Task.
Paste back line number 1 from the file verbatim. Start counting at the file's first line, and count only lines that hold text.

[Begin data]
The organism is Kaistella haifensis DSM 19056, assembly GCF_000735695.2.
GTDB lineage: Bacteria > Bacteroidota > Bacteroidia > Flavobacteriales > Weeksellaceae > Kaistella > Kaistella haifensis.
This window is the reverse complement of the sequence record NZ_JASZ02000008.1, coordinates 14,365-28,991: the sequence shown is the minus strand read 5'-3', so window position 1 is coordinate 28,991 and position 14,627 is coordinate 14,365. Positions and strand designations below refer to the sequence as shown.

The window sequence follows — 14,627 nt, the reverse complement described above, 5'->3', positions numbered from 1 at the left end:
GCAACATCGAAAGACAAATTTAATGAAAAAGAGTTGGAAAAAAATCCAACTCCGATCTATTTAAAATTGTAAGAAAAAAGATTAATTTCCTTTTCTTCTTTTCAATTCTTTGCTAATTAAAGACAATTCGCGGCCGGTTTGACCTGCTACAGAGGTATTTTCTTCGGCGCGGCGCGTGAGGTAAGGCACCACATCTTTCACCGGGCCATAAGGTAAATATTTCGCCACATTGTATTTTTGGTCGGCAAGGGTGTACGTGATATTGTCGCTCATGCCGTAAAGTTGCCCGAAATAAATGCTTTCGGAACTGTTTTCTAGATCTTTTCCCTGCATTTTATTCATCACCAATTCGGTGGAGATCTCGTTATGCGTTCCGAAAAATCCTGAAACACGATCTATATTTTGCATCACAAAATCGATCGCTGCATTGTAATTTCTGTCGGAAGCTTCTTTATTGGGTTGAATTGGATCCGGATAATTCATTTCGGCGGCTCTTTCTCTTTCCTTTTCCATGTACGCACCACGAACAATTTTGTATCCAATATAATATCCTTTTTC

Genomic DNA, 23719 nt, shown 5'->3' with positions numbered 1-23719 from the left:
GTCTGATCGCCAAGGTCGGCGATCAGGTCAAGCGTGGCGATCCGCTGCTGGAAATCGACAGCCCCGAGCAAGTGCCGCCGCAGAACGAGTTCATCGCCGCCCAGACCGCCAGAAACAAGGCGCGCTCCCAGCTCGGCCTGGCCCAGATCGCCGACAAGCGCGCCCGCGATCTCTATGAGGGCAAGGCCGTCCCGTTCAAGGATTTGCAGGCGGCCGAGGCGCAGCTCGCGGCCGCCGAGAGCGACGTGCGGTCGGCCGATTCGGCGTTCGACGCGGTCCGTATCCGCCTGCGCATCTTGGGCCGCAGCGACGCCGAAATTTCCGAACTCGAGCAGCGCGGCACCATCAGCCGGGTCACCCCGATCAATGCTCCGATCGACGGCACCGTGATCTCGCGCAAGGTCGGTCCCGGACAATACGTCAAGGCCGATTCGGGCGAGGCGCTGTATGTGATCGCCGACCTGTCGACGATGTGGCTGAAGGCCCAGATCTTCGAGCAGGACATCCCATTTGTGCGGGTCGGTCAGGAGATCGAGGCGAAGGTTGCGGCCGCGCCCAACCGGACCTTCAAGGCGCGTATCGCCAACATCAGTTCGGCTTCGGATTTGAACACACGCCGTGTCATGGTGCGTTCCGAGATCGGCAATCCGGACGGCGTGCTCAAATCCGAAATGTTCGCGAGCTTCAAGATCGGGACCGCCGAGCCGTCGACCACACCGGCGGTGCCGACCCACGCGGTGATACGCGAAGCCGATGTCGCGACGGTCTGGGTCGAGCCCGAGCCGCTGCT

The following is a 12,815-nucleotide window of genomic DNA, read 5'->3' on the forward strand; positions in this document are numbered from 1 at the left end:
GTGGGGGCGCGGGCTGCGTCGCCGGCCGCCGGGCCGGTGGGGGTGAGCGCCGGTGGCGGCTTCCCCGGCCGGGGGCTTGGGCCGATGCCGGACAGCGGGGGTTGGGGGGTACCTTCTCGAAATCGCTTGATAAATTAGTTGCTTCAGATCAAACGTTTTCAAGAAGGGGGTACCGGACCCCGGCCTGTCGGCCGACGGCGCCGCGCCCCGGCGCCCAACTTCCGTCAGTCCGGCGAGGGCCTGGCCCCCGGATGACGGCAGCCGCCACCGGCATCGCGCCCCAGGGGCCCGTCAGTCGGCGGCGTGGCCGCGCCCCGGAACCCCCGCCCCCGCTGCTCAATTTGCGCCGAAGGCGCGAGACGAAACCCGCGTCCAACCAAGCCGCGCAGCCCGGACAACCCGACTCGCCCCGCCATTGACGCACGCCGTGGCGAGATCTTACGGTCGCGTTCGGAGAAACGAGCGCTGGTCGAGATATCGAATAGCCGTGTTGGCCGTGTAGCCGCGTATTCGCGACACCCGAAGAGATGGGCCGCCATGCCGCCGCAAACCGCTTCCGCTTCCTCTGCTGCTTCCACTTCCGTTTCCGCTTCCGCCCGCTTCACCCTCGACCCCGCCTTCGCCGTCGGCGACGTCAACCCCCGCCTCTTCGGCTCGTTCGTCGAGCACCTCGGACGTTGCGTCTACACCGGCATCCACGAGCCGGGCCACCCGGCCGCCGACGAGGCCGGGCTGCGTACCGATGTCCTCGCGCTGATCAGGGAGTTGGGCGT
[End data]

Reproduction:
The organism is Kaistella haifensis DSM 19056, assembly GCF_000735695.2.